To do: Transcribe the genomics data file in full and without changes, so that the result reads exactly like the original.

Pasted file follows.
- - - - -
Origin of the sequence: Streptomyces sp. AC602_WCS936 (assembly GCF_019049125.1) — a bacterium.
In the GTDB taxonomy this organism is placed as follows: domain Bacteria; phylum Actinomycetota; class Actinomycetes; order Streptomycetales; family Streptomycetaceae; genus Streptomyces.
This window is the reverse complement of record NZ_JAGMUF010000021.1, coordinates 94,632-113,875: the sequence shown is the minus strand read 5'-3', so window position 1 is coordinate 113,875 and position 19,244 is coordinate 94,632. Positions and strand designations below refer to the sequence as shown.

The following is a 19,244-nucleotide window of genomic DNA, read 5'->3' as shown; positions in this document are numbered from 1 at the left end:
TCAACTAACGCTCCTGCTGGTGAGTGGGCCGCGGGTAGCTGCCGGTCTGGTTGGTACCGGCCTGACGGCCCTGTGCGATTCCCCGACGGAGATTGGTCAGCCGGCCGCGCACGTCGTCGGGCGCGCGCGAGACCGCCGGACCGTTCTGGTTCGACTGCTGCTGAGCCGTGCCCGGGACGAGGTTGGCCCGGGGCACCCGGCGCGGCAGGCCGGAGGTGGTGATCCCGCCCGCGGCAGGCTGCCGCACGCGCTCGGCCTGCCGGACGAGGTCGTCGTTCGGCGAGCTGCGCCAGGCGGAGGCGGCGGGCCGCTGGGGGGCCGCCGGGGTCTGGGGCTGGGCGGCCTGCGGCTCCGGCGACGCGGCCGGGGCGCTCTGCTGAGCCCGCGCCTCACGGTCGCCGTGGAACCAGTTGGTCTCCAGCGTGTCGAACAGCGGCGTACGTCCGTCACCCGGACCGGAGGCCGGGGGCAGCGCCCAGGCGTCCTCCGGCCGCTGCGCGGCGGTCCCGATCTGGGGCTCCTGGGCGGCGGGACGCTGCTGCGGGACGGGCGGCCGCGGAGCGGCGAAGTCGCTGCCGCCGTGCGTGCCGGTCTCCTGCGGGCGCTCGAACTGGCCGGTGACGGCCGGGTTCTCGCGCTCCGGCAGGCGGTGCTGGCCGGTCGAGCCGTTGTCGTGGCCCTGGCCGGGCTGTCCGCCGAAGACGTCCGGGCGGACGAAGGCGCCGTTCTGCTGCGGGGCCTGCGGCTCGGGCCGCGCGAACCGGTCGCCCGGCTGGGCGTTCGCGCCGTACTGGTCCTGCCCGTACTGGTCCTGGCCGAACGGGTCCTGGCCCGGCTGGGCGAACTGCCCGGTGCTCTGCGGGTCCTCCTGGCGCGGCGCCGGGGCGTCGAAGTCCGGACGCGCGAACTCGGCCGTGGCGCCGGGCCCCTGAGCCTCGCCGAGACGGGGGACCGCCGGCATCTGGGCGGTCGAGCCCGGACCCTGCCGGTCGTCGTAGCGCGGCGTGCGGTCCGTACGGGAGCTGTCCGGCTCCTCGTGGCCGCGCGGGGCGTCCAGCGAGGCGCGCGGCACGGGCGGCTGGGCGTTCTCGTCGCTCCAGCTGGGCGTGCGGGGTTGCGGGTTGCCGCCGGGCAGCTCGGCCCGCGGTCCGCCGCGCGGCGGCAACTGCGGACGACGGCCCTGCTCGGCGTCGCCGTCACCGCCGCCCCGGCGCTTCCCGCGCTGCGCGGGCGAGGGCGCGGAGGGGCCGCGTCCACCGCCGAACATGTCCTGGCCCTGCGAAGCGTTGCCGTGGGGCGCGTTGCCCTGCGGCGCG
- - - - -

Origin of the sequence: Streptomyces sp. AC602_WCS936 (assembly GCF_019049125.1) — a bacterium.
In the GTDB taxonomy this organism is placed as follows: domain Bacteria; phylum Actinomycetota; class Actinomycetes; order Streptomycetales; family Streptomycetaceae; genus Streptomyces.
This window is the reverse complement of record NZ_JAGMUF010000021.1, coordinates 94,632-113,875: the sequence shown is the minus strand read 5'-3', so window position 1 is coordinate 113,875 and position 19,244 is coordinate 94,632. Positions and strand designations below refer to the sequence as shown.

The following is a 19,244-nucleotide window of genomic DNA, read 5'->3' as shown; positions in this document are numbered from 1 at the left end:
TCAACTAACGCTCCTGCTGGTGAGTGGGCCGCGGGTAGCTGCCGGTCTGGTTGGTACCGGCCTGACGGCCCTGTGCGATTCCCCGACGGAGATTGGTCAGCCGGCCGCGCACGTCGTCGGGCGCGCGCGAGACCGCCGGACCGTTCTGGTTCGACTGCTGCTGAGCCGTGCCCGGGACGAGGTTGGCCCGGGGCACCCGGCGCGGCAGGCCGGAGGTGGTGATCCCGCCCGCGGCAGGCTGCCGCACGCGCTCGGCCTGCCGGACGAGGTCGTCGTTCGGCGAGCTGCGCCAGGCGGAGGCGGCGGGCCGCTGGGGGGCCGCCGGGGTCTGGGGCTGGGCGGCCTGCGGCTCCGGCGACGCGGCCGGGGCGCTCTGCTGAGCCCGCGCCTCACGGTCGCCGTGGAACCAGTTGGTCTCCAGCGTGTCGAACAGCGGCGTACGTCCGTCACCCGGACCGGAGGCCGGGGGCAGCGCCCAGGCGTCCTCCGGCCGCTGCGCGGCGGTCCCGATCTGGGGCTCCTGGGCGGCGGGACGCTGCTGCGGGACGGGCGGCCGCGGAGCGGCGAAGTCGCTGCCGCCGTGCGTGCCGGTCTCCTGCGGGCGCTCGAACTGGCCGGTGACGGCCGGGTTCTCGCGCTCCGGCAGGCGGTGCTGGCCGGTCGAGCCGTTGTCGTGGCCCTGGCCGGGCTGTCCGCCGAAGACGTCCGGGCGGACGAAGGCGCCGTTCTGCTGCGGGGCCTGCGGCTCGGGCCGCGCGAACCGGTCGCCCGGCTGGGCGTTCGCGCCGTACTGGTCCTGCCCGTACTGGTCCTGGCCGAACGGGTCCTGGCCCGGCTGGGCGAACTGCCCGGTGCTCTGCGGGTCCTCCTGGCGCGGCGCCGGGGCGTCGAAGTCCGGACGCGCGAACTCGGCCGTGGCGCCGGGCCCCTGAGCCTCGCCGAGACGGGGGACCGCCGGCATCTGGGCGGTCGAGCCCGGACCCTGCCGGTCGTCGTAGCGCGGCGTGCGGTCCGTACGGGAGCTGTCCGGCTCCTCGTGGCCGCGCGGGGCGTCCAGCGAGGCGCGCGGCACGGGCGGCTGGGCGTTCTCGTCGCTCCAGCTGGGCGTGCGGGGTTGCGGGTTGCCGCCGGGCAGCTCGGCCCGCGGTCCGCCGCGCGGCGGCAACTGCGGACGACGGCCCTGCTCGGCGTCGCCGTCACCGCCGCCCCGGCGCTTCCCGCGCTGCGCGGGCGAGGGCGCGGAGGGGCCGCGTCCACCGCCGAACATGTCCTGGCCCTGCGAAGCGTTGCCGTGGGGCGCGTTGCCCTGCGGCGCG